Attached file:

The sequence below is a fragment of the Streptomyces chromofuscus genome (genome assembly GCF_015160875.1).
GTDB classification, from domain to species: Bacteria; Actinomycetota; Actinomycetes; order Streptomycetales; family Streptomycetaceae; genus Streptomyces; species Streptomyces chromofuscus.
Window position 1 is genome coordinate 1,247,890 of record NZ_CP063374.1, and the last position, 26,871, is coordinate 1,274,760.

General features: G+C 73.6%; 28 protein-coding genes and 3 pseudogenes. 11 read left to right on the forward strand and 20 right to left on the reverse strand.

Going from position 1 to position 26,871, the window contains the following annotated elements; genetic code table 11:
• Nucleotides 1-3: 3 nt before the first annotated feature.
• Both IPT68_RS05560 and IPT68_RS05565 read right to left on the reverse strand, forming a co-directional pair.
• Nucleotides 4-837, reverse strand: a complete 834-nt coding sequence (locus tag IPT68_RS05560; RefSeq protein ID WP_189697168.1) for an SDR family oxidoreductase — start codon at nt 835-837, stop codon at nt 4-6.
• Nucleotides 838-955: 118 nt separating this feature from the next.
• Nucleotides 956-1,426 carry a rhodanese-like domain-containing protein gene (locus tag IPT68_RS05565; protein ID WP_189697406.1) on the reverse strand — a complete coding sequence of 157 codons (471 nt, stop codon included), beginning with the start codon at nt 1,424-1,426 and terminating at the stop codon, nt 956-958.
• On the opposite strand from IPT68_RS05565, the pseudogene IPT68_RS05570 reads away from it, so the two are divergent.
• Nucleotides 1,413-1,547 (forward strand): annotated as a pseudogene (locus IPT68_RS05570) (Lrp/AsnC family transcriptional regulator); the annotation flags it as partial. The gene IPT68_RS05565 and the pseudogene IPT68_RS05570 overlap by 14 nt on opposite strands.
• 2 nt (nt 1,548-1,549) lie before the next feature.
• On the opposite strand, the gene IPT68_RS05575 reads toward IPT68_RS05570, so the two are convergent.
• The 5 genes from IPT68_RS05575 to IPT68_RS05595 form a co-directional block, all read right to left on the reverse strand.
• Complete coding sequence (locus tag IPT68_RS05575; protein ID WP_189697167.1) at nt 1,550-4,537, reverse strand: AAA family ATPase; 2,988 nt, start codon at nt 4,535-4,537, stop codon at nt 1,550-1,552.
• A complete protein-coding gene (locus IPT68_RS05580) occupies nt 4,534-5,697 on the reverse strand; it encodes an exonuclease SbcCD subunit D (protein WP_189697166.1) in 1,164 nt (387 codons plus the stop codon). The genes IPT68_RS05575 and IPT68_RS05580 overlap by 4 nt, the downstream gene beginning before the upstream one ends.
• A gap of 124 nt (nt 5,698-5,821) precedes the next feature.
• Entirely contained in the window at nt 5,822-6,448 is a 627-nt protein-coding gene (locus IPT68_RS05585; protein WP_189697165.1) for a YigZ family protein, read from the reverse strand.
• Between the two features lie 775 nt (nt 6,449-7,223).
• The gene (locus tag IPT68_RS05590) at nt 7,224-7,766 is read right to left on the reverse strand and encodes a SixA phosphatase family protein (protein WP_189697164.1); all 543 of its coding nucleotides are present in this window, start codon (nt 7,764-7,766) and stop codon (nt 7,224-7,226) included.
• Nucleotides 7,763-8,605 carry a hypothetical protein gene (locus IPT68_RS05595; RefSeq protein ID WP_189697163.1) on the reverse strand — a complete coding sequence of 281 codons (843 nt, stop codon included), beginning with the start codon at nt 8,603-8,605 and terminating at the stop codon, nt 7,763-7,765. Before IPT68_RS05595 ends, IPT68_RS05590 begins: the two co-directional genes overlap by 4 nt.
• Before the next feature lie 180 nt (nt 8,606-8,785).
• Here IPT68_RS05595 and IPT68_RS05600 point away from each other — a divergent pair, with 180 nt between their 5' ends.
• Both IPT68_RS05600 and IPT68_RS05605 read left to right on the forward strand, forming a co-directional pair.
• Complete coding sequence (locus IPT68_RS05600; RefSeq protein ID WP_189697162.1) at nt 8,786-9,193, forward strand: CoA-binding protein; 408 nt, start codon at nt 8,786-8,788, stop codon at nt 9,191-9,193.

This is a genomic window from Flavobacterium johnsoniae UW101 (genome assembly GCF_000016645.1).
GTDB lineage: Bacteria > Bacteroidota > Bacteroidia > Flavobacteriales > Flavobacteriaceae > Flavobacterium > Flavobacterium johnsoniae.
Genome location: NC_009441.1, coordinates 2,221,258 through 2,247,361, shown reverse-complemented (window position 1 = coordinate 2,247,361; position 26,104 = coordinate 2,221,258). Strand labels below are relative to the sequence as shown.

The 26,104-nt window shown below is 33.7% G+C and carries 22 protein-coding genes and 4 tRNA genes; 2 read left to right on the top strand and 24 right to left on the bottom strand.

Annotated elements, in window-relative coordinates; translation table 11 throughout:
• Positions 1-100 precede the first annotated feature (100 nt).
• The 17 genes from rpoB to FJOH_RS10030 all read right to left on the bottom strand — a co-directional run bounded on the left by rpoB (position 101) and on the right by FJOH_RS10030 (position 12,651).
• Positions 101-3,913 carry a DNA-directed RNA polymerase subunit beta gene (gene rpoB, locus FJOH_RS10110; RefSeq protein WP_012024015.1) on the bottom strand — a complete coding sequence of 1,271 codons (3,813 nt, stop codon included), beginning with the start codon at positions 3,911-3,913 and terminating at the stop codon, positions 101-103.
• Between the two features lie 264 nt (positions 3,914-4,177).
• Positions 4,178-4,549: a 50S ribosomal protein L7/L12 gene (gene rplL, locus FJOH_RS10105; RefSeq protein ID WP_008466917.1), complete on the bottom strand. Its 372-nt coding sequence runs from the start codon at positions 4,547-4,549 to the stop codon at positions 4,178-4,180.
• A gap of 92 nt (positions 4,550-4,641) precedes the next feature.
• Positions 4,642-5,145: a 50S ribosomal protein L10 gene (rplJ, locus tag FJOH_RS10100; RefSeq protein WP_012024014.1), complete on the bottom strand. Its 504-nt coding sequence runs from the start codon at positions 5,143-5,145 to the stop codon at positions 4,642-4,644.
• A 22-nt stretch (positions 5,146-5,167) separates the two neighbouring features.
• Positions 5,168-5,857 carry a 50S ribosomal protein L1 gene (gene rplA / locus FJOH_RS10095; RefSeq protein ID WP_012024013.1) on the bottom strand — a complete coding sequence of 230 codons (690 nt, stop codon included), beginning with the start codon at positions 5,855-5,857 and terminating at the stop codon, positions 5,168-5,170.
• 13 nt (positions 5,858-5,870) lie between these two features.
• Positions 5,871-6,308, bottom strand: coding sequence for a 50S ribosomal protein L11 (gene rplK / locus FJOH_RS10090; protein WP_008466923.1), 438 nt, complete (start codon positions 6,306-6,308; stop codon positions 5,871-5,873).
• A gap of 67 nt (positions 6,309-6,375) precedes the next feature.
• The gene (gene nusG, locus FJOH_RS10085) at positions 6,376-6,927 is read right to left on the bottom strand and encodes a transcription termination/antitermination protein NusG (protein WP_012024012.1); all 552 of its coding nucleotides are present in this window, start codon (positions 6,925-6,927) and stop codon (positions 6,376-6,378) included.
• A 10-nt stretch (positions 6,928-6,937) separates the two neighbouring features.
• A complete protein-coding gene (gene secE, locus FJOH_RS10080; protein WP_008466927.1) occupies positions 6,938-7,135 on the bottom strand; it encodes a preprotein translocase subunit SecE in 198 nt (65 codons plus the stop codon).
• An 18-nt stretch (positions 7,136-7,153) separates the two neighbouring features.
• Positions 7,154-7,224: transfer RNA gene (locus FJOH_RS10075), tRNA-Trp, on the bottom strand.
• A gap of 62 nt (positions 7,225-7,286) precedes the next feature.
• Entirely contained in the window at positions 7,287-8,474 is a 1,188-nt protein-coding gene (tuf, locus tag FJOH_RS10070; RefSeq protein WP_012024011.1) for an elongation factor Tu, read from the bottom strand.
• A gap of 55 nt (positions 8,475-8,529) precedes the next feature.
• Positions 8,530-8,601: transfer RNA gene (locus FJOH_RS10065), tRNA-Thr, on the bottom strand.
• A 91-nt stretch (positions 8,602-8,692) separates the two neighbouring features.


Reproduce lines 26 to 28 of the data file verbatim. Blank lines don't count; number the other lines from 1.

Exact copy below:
• Complete coding sequence (locus IPT68_RS05600; RefSeq protein ID WP_189697162.1) at nt 8,786-9,193, forward strand: CoA-binding protein; 408 nt, start codon at nt 8,786-8,788, stop codon at nt 9,191-9,193.

This is a genomic window from Flavobacterium johnsoniae UW101 (genome assembly GCF_000016645.1).
GTDB lineage: Bacteria > Bacteroidota > Bacteroidia > Flavobacteriales > Flavobacteriaceae > Flavobacterium > Flavobacterium johnsoniae.